Sometimes, if you combine all of the creative groups that you love into one endeavor, you start to forget why you were even interested in the first place.
As much as I love Dave Grohl’s drumming in Nirvana, Josh Homme’s thudding stoner riffs in Queens of the Stone Age and John Paul Jones’ solidifying bass lines in Led Zeppelin, it took considerable digging for me to remember that their short-lived combination, Them Crooked Vultures, even existed, much less why I’d pull out the album again. Supergroups are typically interesting on paper only; while it sounds thrilling to see your favorite stars performing in the same room, rarely do you come out with a product that’s memorable or stands on its own merits.
Hell, the Traveling Wilburys had just about every titanic songwriter of the 60s and 70s in the band, and all they turned out was the classic “Handle with Care” and two albums of moderate-to-good material. Sometimes these things work fine, and the rest of the time they don’t work at all.
In the same vein, Atlus has brought together three of their marquee RPGs together in Persona Q: Shadow of the Labyrinth: that is, Persona 3, Persona 4, and Etrian Odyssey. The latter is a decidedly old-school, first-person dungeon crawler designed to chew up and spit out all but the most hardened fantasy warriors, while the former are beloved social sim/traditional turn-based RPGs. Two great tastes that surely taste great together, right?
Yet another spinoff of the Persona series (itself a spinoff of the Shin Megami Tensei games), Persona Q leans heavily on the goodwill earned by the third and fourth installments, presumably to tide people over until a proper fifth game is released.
But, as might be predicted, it feels a lot more like fan-service than a canonized sequel. Shadow of the Labyrinth drops you back into the Persona-fied shoes of either Persona 3’s SEES team or Persona 4’s Yasogami High sleuths, at the old stomping ground of Yasogami High in the town of Inaba. A disturbance in the ether has these two worlds colliding: a mysterious clock tower has appeared during the school’s culture festival, and none of the students are acting normally. Dungeons have appeared in place of classrooms. The game retains the Scooby-Doo vibe that was so charming about the original Persona games (even down to the groovy logo font), though it’s been filtered through a chibi-fied lens, making everything cuter, more like a plush animal you’d buy at a Disney store than a character in a story.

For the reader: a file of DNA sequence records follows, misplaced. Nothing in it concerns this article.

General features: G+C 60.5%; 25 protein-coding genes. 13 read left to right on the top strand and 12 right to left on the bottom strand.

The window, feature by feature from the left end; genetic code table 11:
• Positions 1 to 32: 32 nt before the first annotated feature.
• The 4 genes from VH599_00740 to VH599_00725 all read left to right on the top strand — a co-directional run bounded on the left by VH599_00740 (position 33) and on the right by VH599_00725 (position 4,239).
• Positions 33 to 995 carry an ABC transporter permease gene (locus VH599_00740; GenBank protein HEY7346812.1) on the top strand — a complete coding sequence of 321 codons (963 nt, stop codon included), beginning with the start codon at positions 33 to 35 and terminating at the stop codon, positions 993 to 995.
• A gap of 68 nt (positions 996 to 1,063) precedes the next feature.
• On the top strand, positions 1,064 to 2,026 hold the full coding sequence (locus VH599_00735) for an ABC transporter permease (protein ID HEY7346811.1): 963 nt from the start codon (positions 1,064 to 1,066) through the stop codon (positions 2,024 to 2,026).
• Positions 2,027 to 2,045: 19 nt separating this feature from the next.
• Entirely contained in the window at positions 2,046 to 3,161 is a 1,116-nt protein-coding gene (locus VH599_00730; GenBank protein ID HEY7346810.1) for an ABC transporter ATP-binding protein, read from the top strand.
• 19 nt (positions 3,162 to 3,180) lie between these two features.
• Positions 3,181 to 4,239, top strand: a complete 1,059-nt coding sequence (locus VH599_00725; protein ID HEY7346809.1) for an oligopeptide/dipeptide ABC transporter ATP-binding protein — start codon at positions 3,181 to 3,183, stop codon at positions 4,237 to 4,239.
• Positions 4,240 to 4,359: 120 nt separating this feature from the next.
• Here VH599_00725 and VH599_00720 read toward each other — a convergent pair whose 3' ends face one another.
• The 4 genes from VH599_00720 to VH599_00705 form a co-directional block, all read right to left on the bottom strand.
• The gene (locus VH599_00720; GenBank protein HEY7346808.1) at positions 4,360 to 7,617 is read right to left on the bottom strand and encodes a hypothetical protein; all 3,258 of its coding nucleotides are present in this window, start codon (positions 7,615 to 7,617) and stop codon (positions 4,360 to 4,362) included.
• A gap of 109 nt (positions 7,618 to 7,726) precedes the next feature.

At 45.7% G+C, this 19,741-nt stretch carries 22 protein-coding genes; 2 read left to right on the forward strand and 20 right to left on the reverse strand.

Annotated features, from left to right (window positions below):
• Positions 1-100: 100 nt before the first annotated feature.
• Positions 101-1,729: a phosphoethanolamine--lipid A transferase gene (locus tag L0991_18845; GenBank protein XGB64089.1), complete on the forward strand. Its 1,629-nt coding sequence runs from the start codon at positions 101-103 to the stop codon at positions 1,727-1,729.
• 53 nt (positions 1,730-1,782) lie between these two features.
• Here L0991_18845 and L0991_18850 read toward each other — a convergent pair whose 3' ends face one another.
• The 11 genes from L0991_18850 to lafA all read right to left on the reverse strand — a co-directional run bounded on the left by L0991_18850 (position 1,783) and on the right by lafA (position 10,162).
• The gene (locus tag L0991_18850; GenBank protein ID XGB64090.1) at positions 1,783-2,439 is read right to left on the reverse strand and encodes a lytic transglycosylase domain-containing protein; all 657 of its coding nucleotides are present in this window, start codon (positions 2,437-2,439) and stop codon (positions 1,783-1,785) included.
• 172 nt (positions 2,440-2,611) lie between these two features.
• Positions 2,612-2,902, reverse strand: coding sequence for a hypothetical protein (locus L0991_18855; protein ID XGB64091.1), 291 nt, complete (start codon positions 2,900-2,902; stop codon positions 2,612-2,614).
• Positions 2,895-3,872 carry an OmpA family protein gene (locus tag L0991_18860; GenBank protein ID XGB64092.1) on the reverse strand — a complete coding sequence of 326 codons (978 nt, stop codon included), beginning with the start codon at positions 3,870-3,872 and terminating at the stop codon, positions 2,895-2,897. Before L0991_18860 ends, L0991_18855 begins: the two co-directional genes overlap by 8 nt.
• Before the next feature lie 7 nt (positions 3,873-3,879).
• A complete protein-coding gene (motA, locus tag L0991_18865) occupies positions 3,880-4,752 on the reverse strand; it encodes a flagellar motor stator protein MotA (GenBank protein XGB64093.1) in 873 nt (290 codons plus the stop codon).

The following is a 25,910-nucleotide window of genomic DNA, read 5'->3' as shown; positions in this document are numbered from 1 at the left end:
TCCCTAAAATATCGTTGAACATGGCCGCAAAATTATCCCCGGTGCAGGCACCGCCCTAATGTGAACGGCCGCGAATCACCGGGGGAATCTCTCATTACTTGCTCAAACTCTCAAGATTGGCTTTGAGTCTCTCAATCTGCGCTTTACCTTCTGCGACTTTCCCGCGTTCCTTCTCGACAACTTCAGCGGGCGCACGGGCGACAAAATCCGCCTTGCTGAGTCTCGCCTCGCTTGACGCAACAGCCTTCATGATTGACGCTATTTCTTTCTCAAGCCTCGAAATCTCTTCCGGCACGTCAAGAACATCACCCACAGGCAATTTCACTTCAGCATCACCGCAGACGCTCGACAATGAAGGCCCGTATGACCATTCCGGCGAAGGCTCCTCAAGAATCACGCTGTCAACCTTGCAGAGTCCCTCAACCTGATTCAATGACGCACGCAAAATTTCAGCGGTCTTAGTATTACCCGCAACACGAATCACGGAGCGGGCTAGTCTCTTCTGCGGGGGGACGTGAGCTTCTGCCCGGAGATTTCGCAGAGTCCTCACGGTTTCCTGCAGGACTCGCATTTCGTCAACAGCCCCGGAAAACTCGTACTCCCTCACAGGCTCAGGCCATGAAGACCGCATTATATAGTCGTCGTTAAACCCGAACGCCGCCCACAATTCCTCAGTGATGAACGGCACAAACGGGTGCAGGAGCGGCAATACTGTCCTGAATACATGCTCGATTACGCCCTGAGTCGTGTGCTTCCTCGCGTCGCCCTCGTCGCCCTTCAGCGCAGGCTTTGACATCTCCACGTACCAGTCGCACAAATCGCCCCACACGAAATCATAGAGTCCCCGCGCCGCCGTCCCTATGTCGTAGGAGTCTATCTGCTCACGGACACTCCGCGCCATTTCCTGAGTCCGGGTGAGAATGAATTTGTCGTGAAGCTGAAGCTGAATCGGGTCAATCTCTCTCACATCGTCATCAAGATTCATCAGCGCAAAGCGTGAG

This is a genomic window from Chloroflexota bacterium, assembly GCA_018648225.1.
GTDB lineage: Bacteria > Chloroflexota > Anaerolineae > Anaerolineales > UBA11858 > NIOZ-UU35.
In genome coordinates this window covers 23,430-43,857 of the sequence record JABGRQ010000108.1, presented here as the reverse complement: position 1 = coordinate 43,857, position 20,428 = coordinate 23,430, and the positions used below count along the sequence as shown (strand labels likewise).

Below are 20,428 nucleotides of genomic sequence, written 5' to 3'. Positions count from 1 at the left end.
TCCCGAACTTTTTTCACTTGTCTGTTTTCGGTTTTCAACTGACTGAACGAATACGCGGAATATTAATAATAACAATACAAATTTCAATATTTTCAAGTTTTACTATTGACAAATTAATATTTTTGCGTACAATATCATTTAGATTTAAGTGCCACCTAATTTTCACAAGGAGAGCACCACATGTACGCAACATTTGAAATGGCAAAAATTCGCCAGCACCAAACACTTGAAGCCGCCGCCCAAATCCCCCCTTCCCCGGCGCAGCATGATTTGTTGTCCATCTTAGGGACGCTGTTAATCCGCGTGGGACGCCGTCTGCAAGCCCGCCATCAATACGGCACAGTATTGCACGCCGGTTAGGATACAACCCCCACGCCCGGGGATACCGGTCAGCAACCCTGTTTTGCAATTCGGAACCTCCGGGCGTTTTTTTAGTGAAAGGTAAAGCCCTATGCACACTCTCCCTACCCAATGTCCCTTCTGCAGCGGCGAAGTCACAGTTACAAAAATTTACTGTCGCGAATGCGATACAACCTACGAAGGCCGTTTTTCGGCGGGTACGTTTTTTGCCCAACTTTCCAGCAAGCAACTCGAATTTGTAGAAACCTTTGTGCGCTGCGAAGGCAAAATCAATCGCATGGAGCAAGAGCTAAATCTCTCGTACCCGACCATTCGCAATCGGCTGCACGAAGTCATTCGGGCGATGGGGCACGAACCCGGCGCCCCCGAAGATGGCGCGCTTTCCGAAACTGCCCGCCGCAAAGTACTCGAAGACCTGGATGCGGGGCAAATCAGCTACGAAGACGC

In practice, this comes across as modern-day update to Etrian Odyssey’s swords and elves, but broadly, the Etrian games are the closest thing to videogame arts and crafts. As you explore the mutated high school, you’ll need to use the 3DS’s touchpad to draw a map of the dungeon, keeping tabs on secret passageways, treasure chests, and other oddities that may arise. Beyond the throwback to D&D-era RPGs (and the player’s acceptance that this is just a sidestep away from the Etrian series), the characters’ newfound interest in cartography is brushed aside, and feels at times like a superficial framing of what is otherwise a bunch of random enemy encounters.
While Etrian Odyssey’s core hacking and mapping appeal remains, it’s hard not to miss the Persona series’ focus on friendship and the day-to-day mundanity of being a teenager. Without needing to worry about which relationships you’re building with other students in order to level-up that strand of Persona—you’ve got soccer practice and band practice the same day, what’s a second-year student to do?!—summoning choices become a simply tactical decision, rather than related to the story at all, and the moments in between battles feel all the poorer for it.
The Persona games are designed to heighten the relationships of so many characters’ personalities that by the end of a 50-hour adventure, you’re as attached to the inter-party banter as the purported main plot. It’s understandable to want to revisit them, and a victory lap of a title like this is obviously aimed right at the heart of someone who has played the game multiple times. Even if it’s not a direct sequel to Persona 3 or 4, Persona Q: Shadow of the Labyrinth allows us a light-hearted reunion of these characters.
But as with most supergroups, criticisms probably don’t really matter. It’s an example of a game interested in nothing outside of its target fans’ hearts. There’s something earnest and likable about that, even if it means that the vast majority of the people on the planet will have a hard time seeing the attraction.